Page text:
.op
.tran 0.01n 50.0us
**********************************
.alter
.param sinewavephase=((0.104720))
.alter
.param sinewavephase=((0.209440))
.alter
.param sinewavephase=((0.314159))
.alter
.param sinewavephase=((0.418879))
.alter
.param sinewavephase=((0.523599))
.alter
.param sinewavephase=((0.628319))
.alter
.param sinewavephase=((0.733038))
.alter
.param sinewavephase=((0.837758))
.alter
.param sinewavephase=((0.942478))
.alter
.param sinewavephase=((1.047198))
.alter
.param sinewavephase=((1.151917))
.alter
.param sinewavephase=((1.256637))
.alter
.param sinewavephase=((1.361357))
.alter

67
.param sinewavephase=((1.466077))
.alter
.param sinewavephase=((1.570796))
.alter
.param sinewavephase=((1.675516))
.alter
.param sinewavephase=((1.780236))
.alter
.param sinewavephase=((1.884956))
.alter
.param sinewavephase=((1.989675))
.alter
.param sinewavephase=((2.094395))
.alter
.param sinewavephase=((2.199115))
.alter
.param sinewavephase=((2.303835))
.alter
.param sinewavephase=((2.408555))
.alter
.param sinewavephase=((2.513274))
.alter
.param sinewavephase=((2.617994))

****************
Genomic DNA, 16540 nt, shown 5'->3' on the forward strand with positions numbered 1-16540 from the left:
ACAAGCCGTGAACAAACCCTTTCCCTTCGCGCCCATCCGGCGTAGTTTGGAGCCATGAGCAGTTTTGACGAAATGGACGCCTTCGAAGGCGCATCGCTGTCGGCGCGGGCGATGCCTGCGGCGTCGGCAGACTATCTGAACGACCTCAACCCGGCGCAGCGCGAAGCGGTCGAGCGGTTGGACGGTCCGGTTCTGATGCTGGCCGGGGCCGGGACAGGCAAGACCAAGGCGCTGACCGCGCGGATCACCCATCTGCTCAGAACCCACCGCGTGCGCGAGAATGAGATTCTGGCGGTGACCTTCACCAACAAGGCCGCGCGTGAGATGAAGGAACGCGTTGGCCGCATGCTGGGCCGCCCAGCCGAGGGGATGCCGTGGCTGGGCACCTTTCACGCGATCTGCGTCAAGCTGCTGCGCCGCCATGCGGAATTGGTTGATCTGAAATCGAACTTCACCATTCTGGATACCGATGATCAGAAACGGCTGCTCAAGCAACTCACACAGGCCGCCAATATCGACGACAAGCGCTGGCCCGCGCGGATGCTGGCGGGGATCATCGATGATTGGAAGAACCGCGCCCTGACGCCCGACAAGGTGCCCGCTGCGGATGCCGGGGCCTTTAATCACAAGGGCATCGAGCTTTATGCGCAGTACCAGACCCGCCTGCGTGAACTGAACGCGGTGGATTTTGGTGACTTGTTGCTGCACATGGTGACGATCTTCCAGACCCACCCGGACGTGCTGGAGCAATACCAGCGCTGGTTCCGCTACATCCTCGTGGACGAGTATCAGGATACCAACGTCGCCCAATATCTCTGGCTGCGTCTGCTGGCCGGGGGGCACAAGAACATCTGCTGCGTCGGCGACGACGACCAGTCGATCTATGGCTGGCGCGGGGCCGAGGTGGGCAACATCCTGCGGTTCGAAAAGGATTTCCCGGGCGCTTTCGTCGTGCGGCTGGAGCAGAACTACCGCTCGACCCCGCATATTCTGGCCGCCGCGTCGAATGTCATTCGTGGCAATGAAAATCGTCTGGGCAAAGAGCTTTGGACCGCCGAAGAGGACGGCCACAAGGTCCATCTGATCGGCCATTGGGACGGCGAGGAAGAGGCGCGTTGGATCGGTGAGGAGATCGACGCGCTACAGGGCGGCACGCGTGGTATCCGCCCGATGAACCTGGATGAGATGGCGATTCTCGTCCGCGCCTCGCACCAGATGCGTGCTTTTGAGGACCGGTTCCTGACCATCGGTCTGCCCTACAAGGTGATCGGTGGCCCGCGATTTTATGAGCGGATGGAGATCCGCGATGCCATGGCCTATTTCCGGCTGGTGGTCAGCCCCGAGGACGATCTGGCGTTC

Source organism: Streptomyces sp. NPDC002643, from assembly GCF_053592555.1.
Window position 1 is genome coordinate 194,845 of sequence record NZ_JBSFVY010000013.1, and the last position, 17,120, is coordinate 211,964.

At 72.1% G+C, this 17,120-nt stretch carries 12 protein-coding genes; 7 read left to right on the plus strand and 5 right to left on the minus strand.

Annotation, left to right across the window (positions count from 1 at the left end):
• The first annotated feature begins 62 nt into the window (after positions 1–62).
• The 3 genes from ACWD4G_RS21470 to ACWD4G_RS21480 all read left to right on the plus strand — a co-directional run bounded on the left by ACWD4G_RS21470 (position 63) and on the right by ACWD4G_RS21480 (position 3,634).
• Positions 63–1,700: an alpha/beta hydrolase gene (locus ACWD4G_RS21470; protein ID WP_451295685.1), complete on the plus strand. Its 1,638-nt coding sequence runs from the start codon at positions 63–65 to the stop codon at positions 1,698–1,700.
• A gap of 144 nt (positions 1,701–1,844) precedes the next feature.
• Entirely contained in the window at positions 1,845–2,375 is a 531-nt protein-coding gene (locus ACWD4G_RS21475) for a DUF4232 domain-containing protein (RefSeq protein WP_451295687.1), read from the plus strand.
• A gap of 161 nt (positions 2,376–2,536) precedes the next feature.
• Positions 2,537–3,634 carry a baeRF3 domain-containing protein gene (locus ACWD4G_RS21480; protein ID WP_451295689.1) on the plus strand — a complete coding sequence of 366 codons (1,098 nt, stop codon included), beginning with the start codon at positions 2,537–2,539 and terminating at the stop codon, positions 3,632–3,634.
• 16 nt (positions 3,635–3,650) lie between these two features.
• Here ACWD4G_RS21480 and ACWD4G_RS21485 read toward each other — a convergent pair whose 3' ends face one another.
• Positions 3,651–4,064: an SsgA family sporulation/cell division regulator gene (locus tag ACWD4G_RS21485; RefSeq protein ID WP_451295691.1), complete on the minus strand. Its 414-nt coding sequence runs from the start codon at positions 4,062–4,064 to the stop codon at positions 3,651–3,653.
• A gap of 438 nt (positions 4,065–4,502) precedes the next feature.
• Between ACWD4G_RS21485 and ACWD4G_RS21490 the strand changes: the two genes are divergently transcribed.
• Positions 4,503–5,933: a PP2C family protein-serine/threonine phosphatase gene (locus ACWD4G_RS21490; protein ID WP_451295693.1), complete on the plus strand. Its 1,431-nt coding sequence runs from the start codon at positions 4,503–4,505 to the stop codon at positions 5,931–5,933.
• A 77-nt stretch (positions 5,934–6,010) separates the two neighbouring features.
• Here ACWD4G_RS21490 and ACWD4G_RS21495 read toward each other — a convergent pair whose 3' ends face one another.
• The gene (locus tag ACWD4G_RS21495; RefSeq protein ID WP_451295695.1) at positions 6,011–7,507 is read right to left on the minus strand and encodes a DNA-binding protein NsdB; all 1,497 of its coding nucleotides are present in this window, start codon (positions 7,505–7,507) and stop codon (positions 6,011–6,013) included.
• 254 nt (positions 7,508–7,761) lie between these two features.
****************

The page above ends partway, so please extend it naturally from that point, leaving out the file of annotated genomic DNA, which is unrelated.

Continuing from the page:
.alter
.param sinewavephase=((2.722714))
.alter
.param sinewavephase=((2.827434))
.alter
.param sinewavephase=((2.932153))
.alter
.param sinewavephase=((3.036873))
.alter
.param sinewavephase=((3.141593))
.alter
.param sinewavephase=((3.246313))
.alter
.param sinewavephase=((3.351032))
.alter
.param sinewavephase=((3.455752))
.alter
.param sinewavephase=((3.560472))
.alter

68
.param sinewavephase=((3.665192))
.alter
.param sinewavephase=((3.769911))
.alter
.param sinewavephase=((3.874631))
.alter
.param sinewavephase=((3.979351))
.alter
.param sinewavephase=((4.084071))
.alter
.param sinewavephase=((4.188790))
.alter
.param sinewavephase=((4.293510))
.alter
.param sinewavephase=((4.398230))
.alter
.param sinewavephase=((4.502950))
.alter
.param sinewavephase=((4.607669))
.alter
.param sinewavephase=((4.712389))
.alter
.param sinewavephase=((4.817109))
.alter
.param sinewavephase=((4.921829))
.alter
.param sinewavephase=((5.026548))
.alter
.param sinewavephase=((5.131268))
.alter
.param sinewavephase=((5.235988))
.alter
.param sinewavephase=((5.340708))
.alter
.param sinewavephase=((5.445427))
.alter
.param sinewavephase=((5.550147))
.alter
.param sinewavephase=((5.654867))
.alter
.param sinewavephase=((5.759587))
.alter

69
.param sinewavephase=((5.864306))
.alter
.param sinewavephase=((5.969026))
.alter
.param sinewavephase=((6.073746))
.alter
.param sinewavephase=((6.178466))
**********************************
.end

70